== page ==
Through the discussion groups, presentations and homework, the Radtkes slowly came to a realization that surprised the couple, given Rich’s earlier pronouncements of what was off-limits: the enterprise that made the most sense for improving the soil and providing a steady enough income for the family to stay on the farm was dairying.
Rich is 50 and Carol 48—they are well aware that getting into a physically demanding career like dairying at their age is not easy. “We’re a little younger than the average dairy farmer,” Rich says with a laugh.
All joking aside, the couple has approached this enterprise with one eye on how to make it pay and another on how to do it in a way that it doesn’t exact a heavy price on their bodies. Farm Beginnings helped them research the organic dairy market, which has avoided the wild price swings of its conventional counterpart in recent years, and Kent Solberg of the Sustainable Farming Association’s Minnesota Dairy Initiative took them on tours of dairies of various sizes which have found ways to reduce the labor involved with managing and milking cows.
Resiliency & Recovery
Given all that careful planning and hard work, the 2014 barn fire came as a particularly tough blow. But after the initial shock, the resilient Radtkes bounced back.
Some friends suggested they try an online fund-raising campaign. Rich, who administers a raw milk Facebook page, got the word out about their situation via various social networks. Carol designed and sold t-shirts with sayings like, “I helped build a barn” on them. The response was overwhelming. Contributions began pouring in from around the region—even relatives from Sweden helped out. A local business owner donated tens of thousands of dollars to the cause because he wanted to see a sustainable dairy farm get started in the area.
“I was amazed at the amount of people that stepped up and said, ‘Hey, we want to help you. You guys are really trying to do something important,’ ” says Carol.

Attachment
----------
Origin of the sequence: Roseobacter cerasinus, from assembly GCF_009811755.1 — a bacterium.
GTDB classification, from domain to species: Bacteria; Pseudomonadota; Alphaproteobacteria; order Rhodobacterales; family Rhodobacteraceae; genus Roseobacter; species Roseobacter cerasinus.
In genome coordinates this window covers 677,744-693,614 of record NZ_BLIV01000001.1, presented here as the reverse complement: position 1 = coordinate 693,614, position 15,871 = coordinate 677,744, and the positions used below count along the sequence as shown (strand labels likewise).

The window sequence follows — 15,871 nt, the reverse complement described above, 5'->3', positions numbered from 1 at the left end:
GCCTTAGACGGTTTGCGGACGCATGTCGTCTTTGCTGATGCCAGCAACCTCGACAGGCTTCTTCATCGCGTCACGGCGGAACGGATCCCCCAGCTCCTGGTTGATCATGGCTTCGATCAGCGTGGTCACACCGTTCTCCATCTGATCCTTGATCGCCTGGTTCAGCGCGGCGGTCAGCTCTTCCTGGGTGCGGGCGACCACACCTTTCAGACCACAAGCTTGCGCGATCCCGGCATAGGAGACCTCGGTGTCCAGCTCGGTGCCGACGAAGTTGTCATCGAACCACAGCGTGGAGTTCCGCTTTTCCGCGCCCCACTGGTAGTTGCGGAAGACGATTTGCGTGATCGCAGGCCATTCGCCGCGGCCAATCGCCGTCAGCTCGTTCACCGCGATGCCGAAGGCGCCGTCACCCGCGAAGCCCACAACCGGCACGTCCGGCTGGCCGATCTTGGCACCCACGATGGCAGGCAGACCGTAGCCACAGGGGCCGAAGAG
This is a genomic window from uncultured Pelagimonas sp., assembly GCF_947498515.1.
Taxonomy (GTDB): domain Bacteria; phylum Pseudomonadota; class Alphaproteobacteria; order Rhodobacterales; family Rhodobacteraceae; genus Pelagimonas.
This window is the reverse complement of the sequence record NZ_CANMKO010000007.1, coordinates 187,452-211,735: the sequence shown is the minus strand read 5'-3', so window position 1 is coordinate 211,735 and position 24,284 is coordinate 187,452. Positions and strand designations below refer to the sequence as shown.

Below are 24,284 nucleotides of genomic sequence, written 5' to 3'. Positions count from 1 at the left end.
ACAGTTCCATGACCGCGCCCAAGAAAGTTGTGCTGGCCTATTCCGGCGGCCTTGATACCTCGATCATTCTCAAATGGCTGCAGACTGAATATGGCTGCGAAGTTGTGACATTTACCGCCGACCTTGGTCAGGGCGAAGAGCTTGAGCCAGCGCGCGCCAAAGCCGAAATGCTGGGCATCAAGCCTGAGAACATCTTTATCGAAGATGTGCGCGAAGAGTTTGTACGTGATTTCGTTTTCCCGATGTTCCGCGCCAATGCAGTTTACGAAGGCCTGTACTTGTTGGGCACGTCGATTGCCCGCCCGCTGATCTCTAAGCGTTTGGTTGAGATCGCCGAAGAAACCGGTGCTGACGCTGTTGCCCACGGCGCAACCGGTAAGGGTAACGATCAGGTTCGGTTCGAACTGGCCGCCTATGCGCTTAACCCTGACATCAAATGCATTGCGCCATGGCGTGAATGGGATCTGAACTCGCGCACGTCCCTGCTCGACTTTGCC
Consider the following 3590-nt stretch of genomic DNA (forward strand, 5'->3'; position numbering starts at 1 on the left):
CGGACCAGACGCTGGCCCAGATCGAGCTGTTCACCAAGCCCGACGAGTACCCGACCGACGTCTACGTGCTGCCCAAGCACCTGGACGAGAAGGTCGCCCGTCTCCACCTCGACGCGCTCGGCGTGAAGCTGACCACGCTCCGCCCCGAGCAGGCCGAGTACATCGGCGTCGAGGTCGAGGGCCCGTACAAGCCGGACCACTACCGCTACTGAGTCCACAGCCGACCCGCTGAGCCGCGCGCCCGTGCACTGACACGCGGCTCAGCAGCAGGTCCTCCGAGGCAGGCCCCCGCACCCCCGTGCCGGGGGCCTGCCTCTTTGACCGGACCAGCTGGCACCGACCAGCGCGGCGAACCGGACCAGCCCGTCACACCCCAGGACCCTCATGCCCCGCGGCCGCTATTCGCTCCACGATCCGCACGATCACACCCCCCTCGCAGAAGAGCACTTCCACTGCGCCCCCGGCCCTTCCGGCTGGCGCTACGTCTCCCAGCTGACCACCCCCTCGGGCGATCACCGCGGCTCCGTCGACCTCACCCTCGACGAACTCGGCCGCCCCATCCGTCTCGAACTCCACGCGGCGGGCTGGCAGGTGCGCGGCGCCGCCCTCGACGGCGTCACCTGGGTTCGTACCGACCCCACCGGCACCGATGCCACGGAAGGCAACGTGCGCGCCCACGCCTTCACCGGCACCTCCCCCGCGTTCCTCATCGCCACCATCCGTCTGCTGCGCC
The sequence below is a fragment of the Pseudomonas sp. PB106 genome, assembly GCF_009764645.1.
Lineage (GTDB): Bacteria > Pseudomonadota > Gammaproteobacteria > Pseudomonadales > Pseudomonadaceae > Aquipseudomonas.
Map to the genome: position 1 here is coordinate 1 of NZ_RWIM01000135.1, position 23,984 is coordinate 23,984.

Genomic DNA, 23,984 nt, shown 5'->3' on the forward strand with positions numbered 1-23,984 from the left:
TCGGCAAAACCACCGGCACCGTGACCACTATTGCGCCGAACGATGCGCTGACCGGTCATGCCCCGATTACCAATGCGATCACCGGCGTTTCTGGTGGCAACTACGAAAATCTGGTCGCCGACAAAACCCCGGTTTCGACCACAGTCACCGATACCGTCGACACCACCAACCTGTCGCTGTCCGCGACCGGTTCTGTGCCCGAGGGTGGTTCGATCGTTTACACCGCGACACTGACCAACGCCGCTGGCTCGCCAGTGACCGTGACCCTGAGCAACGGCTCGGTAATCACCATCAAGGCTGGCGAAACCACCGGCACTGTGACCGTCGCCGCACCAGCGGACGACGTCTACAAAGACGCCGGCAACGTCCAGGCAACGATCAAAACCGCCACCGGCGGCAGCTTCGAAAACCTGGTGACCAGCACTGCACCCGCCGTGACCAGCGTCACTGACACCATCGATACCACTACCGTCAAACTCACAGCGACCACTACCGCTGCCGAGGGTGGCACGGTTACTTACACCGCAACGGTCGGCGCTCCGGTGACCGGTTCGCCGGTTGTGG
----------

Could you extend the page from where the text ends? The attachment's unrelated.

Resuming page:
Within a few months they had raised enough money to build a small parlor. The Radtkes estimate that of the $61,000 it cost to build the structure, over 80 percent was covered by in-kind and cash donations.
“The main thing they gave us was hope,” says Rich of this community of supporters.
It’s also given hope to the next generation. Launching the Prairies Edge Organic Family Farm dairy has gotten Carol and Rich’s 16-year-old daughter, Madison, excited about pursuing a career in farming. She’s involved in 4-H and FFA and has talked about eventually starting a goat dairy on the farm after she graduates from high school in 2016.
When they designed their new milking parlor, they did so not only with cost in mind, but also ease of operation—after all, they didn’t get any younger during the year they had their dairy farming dream deferred. The parlor, which is housed in a modest 32 x 48 steel building, is based on a low-cost pit design out of Iowa State University that boasts a 2:1 labor efficiency over a stall barn in typical situations. So far, it’s lived up to its billing on the Radtke farm—one person can milk 21 cows in less than 35 minutes.
On a wintry morning, the couple shows off their own small modifications that make the parlor even more labor efficient. Rich hits a garage door remote that slides the cow exit door back and forth. “That makes a two- person job a one-person job,” he says as a blast of February air knifes in. They wanted the parlor to be small and efficient enough that one person could manage it, but also flexible enough to accommodate more cows per hour as they grow.
“Our business plan is to pay it off,” says Rich of the parlor, adding that for bigger dairies in the neighborhood that have recently built multi-million dollar confinement facilities, “Their business plan is to stay ahead of the payments.”
Adhering to their holistic planning strategy, the Radtkes don’t buy any equipment unless it contributes directly to their ultimate goal. Their implement line consists of an old 1850 Oliver tractor and a skid steer loader, and they hire their haymaking done. “We hay three times a year and it’s a half million dollars of equipment here and gone in less than 24 hours,” says Rich. Last year the custom haying service cost approximately $3,000; this year, it will be considerably more, as they have added more hay acres.
The Radtkes have a lot of work to do before the farm evolves into a consistently profitable enterprise. They want to eventually milk at least 35 cows, which is what their land base can handle. Rich substitute milks for a neighboring dairy and Carol provides home care for their 29-year-old handicapped daughter, Chastiti’ (they also have a 25-year-old son, Austin).
Their hope is not only to succeed enough to stay on the farm and support the family, but to prove to all the people who believe in them that such confidence is well placed.
“We couldn’t have done it without the connections we made, the Farm Beginnings training and people saying, ‘You know, it’s not over yet. Just hang in there,’ ” says Rich. “This is one way a community let a family stay on the farm and now we can build something from it.”
The Radtkes welcome inquiries about starting a dairy and are willing to host barn tours. They can be contacted at www.prairiesedgefarms.com or 320-599-4142.
Brian DeVore is the editor of the Land Stewardship Letter.